But there was more.
Though Savoie is flattered by the appreciation fans shower on him, he disdains the spotlight. He is one of the most self-critical people you could ever meet, and his knowledge of his own shortcomings fuels his fear that he might not deserve his accomplishments, let alone the accolades that accompany them. Then there's the guilt he feels for even having a desire to, say, defeat an opponent and win a championship. Or, heaven forbid, be an Olympian.
Johnson spotted all of that and set about deconstructing every layer of Savoie's psychological defenses.
"Everything people achieve in life, from the mundane to the loftiest things, starts with a deep desire for something," she says.
"I told him, 'If you didn't desire this, you would've quit. You had better desire to be on that podium. I hope you desire an Olympic medal. Why would you not?'
"He said, 'That would be self-indulgent.' "
Savoie's comment set off Johnson, who challenged why he would take a position so counter to his natural humility. She turned the skater's contention back on him and called him a hypocrite; implied he was an elitist who looked down on anyone who desired such things.
"I'd better feel desire coming out of every inch of your body," Johnson told Savoie before nationals. "I want you to skate with the desire to do the best skate of your life."
Ready for the largest stage
Moments before Savoie took the ice for his free skate at nationals, Dickson got in his face and asked, "What are you going to do out there?"
"I'm going to be a different person," Savoie replied.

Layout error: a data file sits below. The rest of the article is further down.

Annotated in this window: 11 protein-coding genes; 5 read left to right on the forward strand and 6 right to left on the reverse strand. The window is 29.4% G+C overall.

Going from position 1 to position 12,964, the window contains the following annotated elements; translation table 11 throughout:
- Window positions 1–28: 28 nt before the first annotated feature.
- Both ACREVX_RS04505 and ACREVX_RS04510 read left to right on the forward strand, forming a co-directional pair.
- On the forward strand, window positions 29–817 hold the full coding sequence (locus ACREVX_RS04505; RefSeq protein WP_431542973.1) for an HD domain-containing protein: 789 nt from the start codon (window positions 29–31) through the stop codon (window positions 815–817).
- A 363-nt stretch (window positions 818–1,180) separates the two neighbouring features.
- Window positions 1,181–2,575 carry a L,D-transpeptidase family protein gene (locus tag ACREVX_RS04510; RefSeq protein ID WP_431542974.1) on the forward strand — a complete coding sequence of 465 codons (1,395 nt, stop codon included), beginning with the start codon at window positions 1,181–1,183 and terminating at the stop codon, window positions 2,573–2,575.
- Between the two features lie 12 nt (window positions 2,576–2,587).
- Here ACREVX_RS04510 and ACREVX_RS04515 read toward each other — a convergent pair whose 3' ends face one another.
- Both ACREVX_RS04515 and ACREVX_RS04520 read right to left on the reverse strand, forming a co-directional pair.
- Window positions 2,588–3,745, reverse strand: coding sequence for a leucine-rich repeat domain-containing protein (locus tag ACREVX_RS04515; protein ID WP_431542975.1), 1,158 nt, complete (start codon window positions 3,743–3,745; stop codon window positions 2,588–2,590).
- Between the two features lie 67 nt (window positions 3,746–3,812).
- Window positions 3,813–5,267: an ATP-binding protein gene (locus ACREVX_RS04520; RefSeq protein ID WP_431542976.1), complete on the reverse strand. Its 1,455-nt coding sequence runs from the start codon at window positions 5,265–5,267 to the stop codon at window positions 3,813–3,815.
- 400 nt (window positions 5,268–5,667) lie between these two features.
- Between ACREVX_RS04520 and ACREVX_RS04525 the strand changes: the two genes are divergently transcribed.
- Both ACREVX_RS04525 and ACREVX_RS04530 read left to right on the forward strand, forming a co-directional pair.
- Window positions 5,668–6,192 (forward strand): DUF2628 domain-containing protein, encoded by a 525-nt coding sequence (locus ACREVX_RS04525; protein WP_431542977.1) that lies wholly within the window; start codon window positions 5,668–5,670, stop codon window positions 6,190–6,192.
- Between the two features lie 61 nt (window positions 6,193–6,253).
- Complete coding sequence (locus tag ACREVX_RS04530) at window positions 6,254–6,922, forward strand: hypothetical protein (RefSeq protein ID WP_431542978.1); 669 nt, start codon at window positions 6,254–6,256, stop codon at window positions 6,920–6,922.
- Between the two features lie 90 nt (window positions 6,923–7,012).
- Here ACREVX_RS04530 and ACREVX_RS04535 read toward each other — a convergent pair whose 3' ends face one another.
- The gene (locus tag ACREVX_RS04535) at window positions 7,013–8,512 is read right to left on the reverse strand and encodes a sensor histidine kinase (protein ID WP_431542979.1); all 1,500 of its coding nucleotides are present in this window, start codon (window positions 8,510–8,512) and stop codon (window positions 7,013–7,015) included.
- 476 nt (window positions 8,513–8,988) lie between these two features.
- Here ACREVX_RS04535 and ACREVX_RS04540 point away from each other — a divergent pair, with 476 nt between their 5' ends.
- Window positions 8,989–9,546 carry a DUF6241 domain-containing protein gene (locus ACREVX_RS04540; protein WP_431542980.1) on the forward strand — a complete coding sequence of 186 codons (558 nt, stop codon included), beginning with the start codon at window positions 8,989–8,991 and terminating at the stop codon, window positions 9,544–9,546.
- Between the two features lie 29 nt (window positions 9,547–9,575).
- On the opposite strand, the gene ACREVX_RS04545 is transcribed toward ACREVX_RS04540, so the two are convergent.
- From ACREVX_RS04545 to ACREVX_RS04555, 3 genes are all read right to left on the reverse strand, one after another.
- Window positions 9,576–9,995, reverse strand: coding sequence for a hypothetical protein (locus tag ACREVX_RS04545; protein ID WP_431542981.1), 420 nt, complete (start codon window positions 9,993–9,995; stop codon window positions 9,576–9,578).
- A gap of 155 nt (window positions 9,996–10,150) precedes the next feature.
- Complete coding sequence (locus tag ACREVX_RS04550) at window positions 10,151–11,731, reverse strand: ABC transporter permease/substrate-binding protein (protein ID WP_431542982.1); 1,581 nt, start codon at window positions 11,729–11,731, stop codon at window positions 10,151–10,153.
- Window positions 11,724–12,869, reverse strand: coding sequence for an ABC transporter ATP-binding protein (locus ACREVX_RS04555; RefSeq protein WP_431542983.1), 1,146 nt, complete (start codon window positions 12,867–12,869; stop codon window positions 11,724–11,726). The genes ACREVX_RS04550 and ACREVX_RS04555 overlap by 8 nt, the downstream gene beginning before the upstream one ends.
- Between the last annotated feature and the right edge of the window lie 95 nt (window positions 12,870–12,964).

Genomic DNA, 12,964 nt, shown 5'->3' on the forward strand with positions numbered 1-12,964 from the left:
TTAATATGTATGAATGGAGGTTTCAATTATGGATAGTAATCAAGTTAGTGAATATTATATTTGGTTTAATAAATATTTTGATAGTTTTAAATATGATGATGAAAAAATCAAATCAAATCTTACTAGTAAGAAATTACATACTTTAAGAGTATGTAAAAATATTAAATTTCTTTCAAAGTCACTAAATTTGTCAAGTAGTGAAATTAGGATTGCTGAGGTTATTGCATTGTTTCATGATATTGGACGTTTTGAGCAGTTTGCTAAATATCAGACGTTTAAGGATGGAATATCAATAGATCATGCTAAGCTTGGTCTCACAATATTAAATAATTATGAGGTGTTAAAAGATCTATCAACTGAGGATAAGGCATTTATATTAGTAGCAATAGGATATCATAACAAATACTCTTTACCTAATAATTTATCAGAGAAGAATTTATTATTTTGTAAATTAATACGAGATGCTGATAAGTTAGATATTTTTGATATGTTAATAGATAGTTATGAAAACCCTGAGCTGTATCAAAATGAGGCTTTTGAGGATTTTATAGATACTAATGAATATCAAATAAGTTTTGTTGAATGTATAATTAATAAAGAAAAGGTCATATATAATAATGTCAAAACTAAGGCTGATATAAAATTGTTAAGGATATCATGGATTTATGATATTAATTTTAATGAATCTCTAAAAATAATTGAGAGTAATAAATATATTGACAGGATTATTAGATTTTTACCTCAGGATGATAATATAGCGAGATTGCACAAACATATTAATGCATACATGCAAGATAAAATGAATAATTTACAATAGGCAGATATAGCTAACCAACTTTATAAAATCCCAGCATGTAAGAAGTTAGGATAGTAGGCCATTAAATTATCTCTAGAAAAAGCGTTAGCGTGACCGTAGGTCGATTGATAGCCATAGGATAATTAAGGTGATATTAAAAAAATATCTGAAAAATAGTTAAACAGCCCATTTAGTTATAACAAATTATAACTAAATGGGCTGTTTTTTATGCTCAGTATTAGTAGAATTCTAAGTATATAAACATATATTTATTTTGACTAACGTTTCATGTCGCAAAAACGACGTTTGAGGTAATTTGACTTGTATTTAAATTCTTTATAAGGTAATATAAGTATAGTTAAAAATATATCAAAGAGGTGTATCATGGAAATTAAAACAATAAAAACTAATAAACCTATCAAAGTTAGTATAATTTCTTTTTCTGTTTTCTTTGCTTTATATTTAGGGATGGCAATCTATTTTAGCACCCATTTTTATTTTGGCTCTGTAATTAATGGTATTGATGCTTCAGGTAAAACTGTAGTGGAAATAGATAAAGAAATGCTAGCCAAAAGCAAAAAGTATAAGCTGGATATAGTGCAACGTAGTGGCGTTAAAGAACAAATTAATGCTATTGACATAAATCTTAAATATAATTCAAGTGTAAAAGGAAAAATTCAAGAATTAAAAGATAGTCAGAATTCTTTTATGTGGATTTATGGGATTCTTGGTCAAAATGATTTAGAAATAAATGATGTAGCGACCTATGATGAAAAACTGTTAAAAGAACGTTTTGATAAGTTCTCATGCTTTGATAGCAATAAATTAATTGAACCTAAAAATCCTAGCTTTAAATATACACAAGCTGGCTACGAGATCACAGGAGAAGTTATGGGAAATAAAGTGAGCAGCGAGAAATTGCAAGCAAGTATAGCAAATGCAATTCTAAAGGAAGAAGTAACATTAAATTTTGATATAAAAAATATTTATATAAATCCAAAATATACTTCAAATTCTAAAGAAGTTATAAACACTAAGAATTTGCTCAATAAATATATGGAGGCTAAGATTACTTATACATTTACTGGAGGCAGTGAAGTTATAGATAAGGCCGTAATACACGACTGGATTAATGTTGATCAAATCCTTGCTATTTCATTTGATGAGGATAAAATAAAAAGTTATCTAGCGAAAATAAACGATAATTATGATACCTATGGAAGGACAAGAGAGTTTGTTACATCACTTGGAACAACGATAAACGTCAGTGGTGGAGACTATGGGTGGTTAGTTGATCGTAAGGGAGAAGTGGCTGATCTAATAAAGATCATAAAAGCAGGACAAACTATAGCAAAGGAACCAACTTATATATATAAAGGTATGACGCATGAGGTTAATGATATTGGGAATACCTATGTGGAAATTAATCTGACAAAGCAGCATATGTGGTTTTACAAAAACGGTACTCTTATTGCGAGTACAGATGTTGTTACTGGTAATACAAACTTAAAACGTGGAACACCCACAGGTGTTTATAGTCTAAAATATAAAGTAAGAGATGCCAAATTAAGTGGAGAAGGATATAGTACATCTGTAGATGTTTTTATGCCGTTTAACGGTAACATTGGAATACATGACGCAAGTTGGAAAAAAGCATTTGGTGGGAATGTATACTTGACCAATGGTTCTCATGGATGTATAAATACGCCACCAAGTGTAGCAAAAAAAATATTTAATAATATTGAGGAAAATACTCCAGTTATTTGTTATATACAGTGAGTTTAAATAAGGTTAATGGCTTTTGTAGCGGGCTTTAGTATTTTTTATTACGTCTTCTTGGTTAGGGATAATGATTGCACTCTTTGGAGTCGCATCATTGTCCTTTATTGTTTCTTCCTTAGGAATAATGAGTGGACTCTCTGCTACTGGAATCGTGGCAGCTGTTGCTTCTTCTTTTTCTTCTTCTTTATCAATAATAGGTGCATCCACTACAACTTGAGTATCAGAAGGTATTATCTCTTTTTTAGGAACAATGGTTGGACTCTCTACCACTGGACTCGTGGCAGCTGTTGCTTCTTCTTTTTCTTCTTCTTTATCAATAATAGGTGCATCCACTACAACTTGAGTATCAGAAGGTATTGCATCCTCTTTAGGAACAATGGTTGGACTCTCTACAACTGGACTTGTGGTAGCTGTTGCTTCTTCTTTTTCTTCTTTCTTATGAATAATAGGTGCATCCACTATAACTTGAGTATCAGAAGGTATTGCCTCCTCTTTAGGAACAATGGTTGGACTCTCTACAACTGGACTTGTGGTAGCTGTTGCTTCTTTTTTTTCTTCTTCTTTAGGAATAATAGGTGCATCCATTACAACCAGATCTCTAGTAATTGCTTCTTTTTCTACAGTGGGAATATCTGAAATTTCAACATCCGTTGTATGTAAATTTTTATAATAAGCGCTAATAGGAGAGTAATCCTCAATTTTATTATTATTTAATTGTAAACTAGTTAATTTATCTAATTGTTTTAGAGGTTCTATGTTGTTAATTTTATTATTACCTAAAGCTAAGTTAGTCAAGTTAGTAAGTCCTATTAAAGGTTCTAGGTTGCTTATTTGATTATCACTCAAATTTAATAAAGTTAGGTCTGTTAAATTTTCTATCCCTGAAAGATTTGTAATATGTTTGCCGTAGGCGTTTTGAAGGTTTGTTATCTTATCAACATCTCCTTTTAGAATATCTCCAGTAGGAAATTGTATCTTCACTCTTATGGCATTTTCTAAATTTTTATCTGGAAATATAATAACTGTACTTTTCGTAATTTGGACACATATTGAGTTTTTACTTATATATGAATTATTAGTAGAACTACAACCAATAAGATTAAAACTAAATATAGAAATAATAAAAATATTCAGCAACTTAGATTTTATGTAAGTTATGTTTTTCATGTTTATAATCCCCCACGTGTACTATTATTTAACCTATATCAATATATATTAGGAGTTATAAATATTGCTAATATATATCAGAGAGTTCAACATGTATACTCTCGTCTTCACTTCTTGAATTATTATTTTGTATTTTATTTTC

Dickson calls that moment the turning point in Savoie's career.
"The way he looked at me was different than ever before. It was almost shocking." Dickson says.
What Savoie did that afternoon in St. Louis transcended any program he had performed.
Dickson choreographed the 4-minute, 40-second performance with music from "The Mission," a story of Portuguese missionaries in the jungles of Brazil. The character Savoie plays begins with uncertainty, wrestles with self-discovery, squares off with the devil and emerges reborn, triumphant and whole. It requires little stretch of the imagination to see the parallels to Savoie's own skating life.
True to form, Savoie brushes off suggestions that the storyline could be his autobiography.
"If I tried to self-identify with the part, I would be a lot more subdued than would be effective," he says.
Dickson and Johnson chuckle: That's Matt.
Dickson credits Savoie for finally coming to the realization there "could possibly be two different Matts, and he uses the program to transform himself."
Johnson agrees, but emphasizes the two Matts are still one in the same being; one drawing on the other for its inspiration and giving both life.
"Tom is a choreographic genius," Johnson says. "It's a great piece for Matt. It's totally part of him. Matt would fight it. He would ask how I wanted him to do something with the character, and I would say, 'It's not my story, Matt. It's your story. Bring what you feel. That's what imbues a character with its life.' "
Savoie is this part. He feels it, breathes it, works through the pain and fear of it, embraces it, celebrates it. At nationals, he grabbed the fans and carried them through his journey until they no longer could contain themselves and sprung to their feet to celebrate with him.
"Matt doesn't look at himself as an artist," Johnson says. "But I believe skating is an art form, or (the skater) would have turned to skiing or something that was just athletic. Artists are rarely able to transport themselves to that other side of life. That's why they turn to art.
"The audience desires to see the art. The audience wants to be transformed. They want to be taken to and shown another place."
The place in which Savoie now finds himself is unlike any other. The Olympics are the sports world's largest stage. Fairly or not, they are viewed by the masses as the pinnacle of achievement in the sports that comprise the Games.
Savoie arrives there a long shot, as usual. But he comes armed as never before, with the perfect program at the perfect time. All he has to do is live it. And skate it.